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What is the Story of Niccolo Tartaglia?

Niccolo Fontana, now famously known as the esteemed mathematician Niccolo Tartaglia, became one of the first mathematicians to provide a general cubic equation. When Tartaglia involved himself in a dispute with Antonio Fior, he solved all the equations given to him by Fior through the cubic equation he discovered in preparation for the competition at Bologna University. 

When mathematician Niccolo Tartaglia discovered a general cubic equation that can be used to solve certain formulas, he turned the equation into a poem to fend off credit-grabbing mathematicians. 

Niccolo Tartaglia’s Origin

Born during the 1500s in Brescia, Italy, Niccolo Fontana, who we now know as Niccolo Tartaglia, emerged from a family struggling to survive. With an older and younger sibling, Tartaglia’s father, Michele Fontana, had to work as a message carrier to support and provide for his family.

When robbers killed Michele, the Fontana family’s future became entirely dependent on their mother. Brescia continued to suffer, and by 1512, Gaston of Foix’s French army attacked the barely defended city. When the Fontana family sought shelter at a cathedral, Gaston’s soldiers forced their entry, with one of them slashing Niccolo’s head five times with a sword, leaving the 12-year-old boy hardly alive.

The blows of the soldier left Niccolo’s head heavily disfigured; with the love and care of his mother, he survived and became known as Niccolo Tartaglia, which meant stutter in the Italian language, reflecting his struggle with speech.

In the cathedral, in front of my mother, I was given five murderous wounds, three on my head (each of them exposing my brain) and two on my face… One of the wounds cut my mouth and my teeth, breaking my jaw and palate in half. This stopped me from talking except in my throat the way magpies do.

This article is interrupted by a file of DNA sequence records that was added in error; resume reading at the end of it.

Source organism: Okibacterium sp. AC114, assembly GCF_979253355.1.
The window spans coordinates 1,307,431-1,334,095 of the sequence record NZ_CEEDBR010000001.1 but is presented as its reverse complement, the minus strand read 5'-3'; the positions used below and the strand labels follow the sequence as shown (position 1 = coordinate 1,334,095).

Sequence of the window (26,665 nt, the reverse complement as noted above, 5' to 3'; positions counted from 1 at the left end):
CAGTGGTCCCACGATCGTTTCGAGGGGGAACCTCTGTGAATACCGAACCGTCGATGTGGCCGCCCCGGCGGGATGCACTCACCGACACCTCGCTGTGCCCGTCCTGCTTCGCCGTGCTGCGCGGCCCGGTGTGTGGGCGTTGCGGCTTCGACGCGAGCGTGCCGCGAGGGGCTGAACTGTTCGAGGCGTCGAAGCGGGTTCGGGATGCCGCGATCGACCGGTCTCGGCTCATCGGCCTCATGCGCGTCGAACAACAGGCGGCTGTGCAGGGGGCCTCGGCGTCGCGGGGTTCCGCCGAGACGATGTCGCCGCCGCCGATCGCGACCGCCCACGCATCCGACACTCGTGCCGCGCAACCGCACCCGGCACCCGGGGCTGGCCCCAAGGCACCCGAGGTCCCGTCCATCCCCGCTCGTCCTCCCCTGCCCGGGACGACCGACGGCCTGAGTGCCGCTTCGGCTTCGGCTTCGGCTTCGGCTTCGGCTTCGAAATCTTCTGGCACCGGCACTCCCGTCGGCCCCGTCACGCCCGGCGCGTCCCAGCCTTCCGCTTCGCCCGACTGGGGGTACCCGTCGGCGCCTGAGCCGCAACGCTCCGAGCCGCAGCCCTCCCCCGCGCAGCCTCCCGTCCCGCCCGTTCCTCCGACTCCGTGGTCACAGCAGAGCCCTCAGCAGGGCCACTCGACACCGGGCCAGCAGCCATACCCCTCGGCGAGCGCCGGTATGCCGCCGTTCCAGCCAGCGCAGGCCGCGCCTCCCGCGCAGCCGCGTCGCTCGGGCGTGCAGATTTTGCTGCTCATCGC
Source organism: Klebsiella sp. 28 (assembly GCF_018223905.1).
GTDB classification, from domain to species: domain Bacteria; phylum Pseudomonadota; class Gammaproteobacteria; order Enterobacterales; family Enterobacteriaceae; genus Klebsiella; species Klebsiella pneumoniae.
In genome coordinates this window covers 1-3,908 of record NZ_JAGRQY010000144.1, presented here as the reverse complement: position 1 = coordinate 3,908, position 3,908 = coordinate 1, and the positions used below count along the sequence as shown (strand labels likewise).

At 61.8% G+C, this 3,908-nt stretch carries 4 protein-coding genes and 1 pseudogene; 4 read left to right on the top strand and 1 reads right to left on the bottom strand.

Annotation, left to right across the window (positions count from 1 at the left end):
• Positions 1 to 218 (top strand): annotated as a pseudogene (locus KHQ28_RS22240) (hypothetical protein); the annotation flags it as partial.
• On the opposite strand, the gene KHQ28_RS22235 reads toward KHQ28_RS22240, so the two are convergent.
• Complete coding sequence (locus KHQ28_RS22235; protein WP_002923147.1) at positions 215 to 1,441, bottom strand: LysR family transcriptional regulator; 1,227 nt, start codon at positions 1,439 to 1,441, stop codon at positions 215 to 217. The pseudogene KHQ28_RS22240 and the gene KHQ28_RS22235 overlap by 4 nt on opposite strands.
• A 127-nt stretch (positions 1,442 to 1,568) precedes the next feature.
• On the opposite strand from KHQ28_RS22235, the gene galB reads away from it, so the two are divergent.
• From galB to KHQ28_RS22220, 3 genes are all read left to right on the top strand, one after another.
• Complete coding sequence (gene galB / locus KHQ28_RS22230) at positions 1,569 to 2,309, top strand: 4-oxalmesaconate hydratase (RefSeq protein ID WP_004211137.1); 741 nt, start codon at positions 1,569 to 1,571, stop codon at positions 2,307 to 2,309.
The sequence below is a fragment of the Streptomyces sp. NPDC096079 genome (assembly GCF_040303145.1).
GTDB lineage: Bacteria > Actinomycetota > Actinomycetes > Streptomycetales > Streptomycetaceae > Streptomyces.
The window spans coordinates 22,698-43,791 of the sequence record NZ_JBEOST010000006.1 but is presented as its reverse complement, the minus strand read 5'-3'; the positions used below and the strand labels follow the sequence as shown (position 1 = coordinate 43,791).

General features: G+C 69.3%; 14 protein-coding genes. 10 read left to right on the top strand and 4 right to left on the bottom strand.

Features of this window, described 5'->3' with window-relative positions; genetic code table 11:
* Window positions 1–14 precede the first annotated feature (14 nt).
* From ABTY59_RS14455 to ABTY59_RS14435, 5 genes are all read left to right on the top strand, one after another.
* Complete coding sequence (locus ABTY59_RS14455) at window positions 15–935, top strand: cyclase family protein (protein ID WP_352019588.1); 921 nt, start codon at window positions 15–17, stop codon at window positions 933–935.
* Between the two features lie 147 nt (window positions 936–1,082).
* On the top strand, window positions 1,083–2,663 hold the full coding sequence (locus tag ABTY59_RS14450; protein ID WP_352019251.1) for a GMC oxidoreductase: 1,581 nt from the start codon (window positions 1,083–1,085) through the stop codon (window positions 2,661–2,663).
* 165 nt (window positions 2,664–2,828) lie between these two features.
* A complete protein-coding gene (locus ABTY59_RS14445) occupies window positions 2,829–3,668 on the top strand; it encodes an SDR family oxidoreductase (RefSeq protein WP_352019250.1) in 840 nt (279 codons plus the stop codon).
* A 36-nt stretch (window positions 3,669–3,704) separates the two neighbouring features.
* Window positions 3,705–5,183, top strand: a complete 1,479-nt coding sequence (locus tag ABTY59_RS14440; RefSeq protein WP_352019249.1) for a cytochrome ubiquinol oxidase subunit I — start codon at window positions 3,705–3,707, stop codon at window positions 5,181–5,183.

Niccolo Tartaglia

With barely any money, the 12-year-old Niccolo only had weeks of free schooling for his educational attainment. With the education he received, he taught himself to read and showed a talent for calculations. Given Niccolo’s unusual excellence in mathematics, his mother immediately asked for the aid of Lodovico Balbisnio, a wealthy sponsor, to financially support his education in Padua.

When he reached 34, he settled in Venice to become a mathematics professor publicly and privately. (Source: Famous Scientists

Tartaglia’s Cubic Equation

Niccolo Tartaglia’s mathematic legacy established itself when he won a mathematics competition at Bologna University in 1535. Within the match, he portrayed the use of a general algebraic formula to resolve cubic equations. (Source: Famous Scientists

Tartaglia soon met Antonio Fior, a student of Scipione dal Ferro, who only knew how to solve cubic equations through the x3 + ax = b given by dal Ferro himself. It was not long before conflict between Tartaglia and Fior arose; they both agreed to resolve the dispute by giving the other mathematician an equation to solve with their cubic solution. As Fior lost to Tartaglia, Tartaglia solved all the equations with the cubic equation he discovered.

Instead of publishing his ascertained cubic equation, Tartaglia converted the equation into a poem that contained 25 lines to ensure that no other mathematician would steal it. (Source: Story of Mathematics

When the cube with the cose beside it 

Equates itself to some other whole number,

Find two others, of which it is the difference. 

Hereafter you will consider this customarily

That their product always will be equal

To the third of the cube of the cose net.

Its general remainder then

Of their cube sides, well subtracted,

Will be the value of your principal unknown.

Friedrich Katscher’s English Translation

(Source: Mathematical Association of America)

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